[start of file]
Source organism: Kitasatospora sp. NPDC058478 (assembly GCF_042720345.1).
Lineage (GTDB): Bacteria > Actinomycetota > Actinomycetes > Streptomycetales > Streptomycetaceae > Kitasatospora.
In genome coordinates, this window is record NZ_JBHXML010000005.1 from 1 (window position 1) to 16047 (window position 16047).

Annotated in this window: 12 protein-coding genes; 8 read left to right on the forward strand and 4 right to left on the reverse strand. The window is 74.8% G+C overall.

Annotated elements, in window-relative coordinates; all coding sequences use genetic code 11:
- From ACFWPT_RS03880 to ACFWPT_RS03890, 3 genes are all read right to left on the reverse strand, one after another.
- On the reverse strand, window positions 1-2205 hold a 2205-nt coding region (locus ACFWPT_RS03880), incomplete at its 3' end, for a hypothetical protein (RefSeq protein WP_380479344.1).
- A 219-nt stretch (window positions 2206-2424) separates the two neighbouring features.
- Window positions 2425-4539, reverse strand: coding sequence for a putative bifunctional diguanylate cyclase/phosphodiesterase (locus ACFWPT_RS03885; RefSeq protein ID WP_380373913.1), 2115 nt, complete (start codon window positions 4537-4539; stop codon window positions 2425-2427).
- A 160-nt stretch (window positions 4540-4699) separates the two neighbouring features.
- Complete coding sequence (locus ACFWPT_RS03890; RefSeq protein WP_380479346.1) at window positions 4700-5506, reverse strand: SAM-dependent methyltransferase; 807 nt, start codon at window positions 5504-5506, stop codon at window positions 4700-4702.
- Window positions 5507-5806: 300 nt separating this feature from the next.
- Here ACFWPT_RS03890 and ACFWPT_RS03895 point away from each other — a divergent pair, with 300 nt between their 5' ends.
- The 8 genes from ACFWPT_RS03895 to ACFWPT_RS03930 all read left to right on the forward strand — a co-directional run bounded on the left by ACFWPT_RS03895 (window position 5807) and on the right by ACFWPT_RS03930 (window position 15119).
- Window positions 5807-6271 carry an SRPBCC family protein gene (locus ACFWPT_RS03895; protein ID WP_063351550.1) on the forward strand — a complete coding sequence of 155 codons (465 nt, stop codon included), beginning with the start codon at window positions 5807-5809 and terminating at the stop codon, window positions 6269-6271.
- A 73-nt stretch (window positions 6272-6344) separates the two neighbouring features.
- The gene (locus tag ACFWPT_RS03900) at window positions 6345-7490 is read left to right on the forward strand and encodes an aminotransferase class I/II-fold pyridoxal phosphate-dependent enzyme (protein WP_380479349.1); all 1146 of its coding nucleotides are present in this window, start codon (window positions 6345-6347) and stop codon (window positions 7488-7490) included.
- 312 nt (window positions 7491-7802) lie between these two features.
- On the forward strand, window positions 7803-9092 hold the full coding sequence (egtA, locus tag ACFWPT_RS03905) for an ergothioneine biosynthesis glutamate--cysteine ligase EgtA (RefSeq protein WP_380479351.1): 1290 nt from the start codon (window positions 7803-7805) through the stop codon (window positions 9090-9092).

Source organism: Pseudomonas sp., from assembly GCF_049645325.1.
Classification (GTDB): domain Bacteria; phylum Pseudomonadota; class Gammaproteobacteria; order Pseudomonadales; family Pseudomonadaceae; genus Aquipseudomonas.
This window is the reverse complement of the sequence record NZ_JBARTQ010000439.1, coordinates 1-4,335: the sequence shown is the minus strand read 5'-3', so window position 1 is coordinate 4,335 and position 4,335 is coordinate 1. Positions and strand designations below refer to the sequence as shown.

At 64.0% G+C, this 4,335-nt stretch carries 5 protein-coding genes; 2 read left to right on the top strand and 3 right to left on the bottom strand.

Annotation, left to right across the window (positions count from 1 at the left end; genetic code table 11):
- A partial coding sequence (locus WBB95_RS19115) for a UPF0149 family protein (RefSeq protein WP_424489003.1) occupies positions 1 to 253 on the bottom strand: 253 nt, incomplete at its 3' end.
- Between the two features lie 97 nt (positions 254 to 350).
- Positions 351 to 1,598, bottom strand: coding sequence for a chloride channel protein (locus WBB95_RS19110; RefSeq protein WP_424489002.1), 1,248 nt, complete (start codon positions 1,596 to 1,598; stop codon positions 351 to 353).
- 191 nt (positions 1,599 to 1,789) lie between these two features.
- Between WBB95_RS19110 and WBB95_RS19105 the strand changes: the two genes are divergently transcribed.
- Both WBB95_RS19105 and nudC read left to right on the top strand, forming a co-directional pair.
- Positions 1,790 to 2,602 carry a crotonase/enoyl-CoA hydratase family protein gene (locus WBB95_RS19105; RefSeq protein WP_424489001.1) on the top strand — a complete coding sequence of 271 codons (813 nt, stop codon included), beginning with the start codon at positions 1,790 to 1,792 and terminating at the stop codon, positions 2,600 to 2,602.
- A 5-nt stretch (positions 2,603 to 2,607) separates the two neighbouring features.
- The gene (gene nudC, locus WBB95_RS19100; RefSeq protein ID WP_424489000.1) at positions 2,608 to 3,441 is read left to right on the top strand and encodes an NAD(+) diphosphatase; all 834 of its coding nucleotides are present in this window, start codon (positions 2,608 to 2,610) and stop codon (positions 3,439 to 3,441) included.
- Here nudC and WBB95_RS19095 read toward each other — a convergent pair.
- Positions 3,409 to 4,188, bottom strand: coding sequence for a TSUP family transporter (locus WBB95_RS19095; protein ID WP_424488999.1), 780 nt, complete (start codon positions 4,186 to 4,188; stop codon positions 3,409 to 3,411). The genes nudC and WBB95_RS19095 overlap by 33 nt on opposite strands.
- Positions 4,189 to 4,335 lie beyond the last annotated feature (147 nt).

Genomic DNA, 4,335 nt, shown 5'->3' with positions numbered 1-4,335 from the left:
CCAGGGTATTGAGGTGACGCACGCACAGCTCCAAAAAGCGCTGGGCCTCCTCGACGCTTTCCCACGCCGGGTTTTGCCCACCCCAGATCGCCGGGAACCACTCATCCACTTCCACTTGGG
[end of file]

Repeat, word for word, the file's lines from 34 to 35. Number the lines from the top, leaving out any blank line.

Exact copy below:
- Here nudC and WBB95_RS19095 read toward each other — a convergent pair.
- Positions 3,409 to 4,188, bottom strand: coding sequence for a TSUP family transporter (locus WBB95_RS19095; protein ID WP_424488999.1), 780 nt, complete (start codon positions 4,186 to 4,188; stop codon positions 3,409 to 3,411). The genes nudC and WBB95_RS19095 overlap by 33 nt on opposite strands.